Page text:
I tend to like to work backwards from a solution, so let's do that:

func pacing(currentDistance: Double, totalDistance: Double, currentTime: Double, goalTime: Double) -> String {
    let actualTime = calculatePace(currentDistance: currentDistance, totalDistance: totalDistance, currentTime: currentTime)
    if actualTime <= goalTime {
        return "Keep it up!"
    } else {
        return "You've got to push it just a bit harder!"
    }
}

The first thing we do in this function is call our previous calculatePace function and assign its return value to a variable (which will be of type Double). To call the calculatePace function, we can pass through the arguments we received to pacing rather than using hardcoded numbers; we can use variables wherever we'd use hardcoded values, and in fact those hardcoded numbers are being converted to variables when you call calculatePace(currentDistance: 1.3, ...).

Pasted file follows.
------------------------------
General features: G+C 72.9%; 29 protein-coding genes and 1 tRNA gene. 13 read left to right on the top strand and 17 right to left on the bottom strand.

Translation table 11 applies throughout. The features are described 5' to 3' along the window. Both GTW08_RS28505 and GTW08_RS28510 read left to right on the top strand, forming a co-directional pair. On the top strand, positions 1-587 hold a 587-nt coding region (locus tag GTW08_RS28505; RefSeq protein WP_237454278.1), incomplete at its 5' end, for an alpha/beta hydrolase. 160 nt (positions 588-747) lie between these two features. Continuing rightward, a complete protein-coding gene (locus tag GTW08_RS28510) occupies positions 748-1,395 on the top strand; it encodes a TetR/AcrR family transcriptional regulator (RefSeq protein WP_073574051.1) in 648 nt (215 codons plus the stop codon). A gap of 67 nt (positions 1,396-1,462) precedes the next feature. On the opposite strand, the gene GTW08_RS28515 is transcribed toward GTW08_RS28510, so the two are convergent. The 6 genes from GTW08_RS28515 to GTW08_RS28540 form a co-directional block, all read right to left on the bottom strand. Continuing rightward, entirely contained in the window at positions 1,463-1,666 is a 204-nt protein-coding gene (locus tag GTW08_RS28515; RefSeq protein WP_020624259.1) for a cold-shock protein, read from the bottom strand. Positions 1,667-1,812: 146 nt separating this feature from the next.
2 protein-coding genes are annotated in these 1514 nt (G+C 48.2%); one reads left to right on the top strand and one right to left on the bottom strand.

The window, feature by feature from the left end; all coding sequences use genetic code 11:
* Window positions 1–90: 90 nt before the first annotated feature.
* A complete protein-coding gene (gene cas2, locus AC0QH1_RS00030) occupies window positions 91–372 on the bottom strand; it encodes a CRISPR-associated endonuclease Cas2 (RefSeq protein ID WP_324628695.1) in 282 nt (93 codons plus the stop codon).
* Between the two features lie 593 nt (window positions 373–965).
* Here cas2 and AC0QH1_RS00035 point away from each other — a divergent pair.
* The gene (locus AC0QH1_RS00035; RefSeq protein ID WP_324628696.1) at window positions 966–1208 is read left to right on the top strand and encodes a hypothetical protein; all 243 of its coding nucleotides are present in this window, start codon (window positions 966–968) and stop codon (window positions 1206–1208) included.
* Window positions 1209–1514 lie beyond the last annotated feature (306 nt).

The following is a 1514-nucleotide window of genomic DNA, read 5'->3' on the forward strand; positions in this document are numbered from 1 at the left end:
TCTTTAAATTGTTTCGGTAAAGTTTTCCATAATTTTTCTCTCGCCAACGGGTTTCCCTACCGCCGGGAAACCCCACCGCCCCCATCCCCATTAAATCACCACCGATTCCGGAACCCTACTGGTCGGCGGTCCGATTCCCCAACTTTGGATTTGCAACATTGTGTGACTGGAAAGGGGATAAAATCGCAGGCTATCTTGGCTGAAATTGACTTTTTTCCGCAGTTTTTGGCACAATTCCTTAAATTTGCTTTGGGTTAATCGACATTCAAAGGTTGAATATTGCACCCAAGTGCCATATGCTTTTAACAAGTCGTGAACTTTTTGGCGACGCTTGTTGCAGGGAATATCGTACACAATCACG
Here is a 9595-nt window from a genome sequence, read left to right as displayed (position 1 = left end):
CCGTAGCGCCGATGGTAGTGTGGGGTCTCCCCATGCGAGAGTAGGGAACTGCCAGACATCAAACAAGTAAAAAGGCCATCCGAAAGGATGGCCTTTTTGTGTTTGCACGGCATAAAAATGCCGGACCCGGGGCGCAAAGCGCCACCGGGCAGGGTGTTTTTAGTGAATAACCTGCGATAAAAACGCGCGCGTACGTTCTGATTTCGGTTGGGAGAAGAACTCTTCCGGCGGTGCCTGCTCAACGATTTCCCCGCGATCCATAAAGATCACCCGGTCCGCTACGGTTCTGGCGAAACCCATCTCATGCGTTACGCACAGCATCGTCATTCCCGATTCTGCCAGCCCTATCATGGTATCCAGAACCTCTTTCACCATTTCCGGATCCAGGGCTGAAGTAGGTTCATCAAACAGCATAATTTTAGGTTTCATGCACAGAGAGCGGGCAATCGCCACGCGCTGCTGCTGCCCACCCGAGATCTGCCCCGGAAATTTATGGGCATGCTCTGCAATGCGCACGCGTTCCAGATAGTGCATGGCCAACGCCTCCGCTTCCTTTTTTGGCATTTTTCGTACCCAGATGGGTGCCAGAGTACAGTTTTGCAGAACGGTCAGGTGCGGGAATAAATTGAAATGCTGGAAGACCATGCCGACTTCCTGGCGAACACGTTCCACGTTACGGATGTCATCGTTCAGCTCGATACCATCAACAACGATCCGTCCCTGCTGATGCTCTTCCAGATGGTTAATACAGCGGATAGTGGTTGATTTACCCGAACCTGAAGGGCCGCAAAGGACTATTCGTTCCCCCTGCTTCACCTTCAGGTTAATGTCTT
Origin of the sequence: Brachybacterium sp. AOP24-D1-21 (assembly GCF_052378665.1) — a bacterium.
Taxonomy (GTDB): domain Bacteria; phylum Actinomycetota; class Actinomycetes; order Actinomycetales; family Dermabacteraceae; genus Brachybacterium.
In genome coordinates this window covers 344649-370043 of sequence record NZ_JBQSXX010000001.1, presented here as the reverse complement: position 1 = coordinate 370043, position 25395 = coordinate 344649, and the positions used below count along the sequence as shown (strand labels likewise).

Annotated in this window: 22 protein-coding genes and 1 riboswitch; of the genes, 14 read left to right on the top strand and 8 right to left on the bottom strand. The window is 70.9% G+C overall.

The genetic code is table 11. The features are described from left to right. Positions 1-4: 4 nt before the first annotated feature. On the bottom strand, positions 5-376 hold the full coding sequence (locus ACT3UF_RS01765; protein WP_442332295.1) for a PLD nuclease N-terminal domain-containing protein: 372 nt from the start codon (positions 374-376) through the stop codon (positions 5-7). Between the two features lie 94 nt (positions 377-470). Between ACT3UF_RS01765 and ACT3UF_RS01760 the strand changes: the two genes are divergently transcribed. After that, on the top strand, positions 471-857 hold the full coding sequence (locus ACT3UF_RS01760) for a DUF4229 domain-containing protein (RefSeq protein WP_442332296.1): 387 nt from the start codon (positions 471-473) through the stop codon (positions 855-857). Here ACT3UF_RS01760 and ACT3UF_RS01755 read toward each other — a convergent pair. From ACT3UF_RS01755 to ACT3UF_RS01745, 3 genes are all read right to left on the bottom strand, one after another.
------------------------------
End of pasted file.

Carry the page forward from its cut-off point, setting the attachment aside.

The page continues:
Then, once we have the actual time taken stored in our actualTime variable, we can compare it with the goalTime we had passed in. Depending on whether we've beaten our goal, we can return either of the two Strings.

2 Likes

I was hoping not to post the actual code, in order to force you to work it out yourself but, since @Torust has already done that, let me give you my version, on the premise that slightly different explanations can sometimes clarify better than one.

I will start by asking why are you nesting a "do nothing" calculatedPace function inside the pacing function? What you should be doing is calling the calculatePace function you already wrote above.

But then you should also correct the logic in that :

func calculatePace(currentDistance: Double, totalDistance: Double, currentTime: Double) -> Double
{
  return currentTime * (totalDistance / currentDistance)
}

(using parentheses around the ratio division helps to make the operator precedence more obvious)

Then you need to call that function from the pacing function :